Last modified: 2021-08-27 by zachary harden
Keywords: mars | target grid | disc (red) |
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image by António Martins, 25 August 2004
See at http://cobalt.cbqc.net/mdrs/fs03/images/crew29/c29d11eva04.jpg the flag of the Association of Mars Explorers: white with logo and lettering on the upper hoist (1:2).
António Martins, 17 July 2004
We learn from the partial transparency of the depicted flag that both it's sides are equal, not chiral, even though the design is not vertically symmetrical! Thus the logo is on the viewers left hand side in the obverse and still on the viewers left hand side in the reverse.
The logo itself is clever and could be used to make a good flag: red disc framed in a target aim grid made of a thin dark blue circle and cross, with two white circular indentations, placed symmetrically on the NE and SW quadrants.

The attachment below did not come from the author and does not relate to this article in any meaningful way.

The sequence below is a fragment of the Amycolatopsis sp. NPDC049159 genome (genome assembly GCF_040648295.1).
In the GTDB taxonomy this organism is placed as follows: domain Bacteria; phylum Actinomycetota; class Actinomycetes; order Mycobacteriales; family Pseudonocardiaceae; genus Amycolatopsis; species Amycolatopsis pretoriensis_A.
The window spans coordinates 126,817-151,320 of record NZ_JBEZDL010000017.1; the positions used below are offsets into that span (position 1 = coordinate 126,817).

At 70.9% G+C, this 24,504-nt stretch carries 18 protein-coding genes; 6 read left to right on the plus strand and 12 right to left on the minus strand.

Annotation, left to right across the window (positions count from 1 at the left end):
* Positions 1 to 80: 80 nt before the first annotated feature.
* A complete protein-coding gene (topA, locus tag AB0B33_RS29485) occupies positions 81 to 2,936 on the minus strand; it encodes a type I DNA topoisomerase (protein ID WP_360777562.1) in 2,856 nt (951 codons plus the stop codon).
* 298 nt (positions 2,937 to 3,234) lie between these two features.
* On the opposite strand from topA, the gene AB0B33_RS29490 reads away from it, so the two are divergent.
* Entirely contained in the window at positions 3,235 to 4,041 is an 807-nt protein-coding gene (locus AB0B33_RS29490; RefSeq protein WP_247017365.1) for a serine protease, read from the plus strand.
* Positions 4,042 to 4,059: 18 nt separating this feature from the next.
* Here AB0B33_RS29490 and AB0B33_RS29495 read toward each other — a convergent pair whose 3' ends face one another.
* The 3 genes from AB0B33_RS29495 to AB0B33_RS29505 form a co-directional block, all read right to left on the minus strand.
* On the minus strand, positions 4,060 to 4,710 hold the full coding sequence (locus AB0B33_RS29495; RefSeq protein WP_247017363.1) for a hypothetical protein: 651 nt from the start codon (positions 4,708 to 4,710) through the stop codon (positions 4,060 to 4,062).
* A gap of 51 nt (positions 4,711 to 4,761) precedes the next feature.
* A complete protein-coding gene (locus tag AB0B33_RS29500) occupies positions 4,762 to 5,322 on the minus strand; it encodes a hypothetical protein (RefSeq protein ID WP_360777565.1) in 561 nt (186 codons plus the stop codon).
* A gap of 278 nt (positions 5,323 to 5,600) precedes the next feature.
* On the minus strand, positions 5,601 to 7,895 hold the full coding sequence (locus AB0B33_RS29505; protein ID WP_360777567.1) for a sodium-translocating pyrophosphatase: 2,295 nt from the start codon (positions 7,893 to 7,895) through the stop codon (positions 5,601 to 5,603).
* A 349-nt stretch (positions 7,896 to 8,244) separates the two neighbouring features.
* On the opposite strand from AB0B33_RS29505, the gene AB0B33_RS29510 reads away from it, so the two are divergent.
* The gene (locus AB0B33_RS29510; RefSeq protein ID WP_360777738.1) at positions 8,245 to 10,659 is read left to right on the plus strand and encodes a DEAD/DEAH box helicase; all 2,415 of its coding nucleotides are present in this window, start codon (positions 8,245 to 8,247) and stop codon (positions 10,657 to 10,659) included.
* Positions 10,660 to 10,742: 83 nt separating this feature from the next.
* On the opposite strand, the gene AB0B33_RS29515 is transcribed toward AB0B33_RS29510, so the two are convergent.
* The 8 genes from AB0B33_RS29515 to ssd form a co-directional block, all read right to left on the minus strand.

The ratio is 1:2 (about 50×100cm in the photo), the logo taking approximately the upper half of the flag, vertically and 2/3 horizontally. The lettering, dark blue, is block set mixed-case in a sans-serif face [saying "Association of Mars Explorers"].
The symbology in this emblem is clear but rich: The disc stands for Mars, the red planet with its tilted polar ice caps, as a goal aimed at.
António Martins, 25 August 2004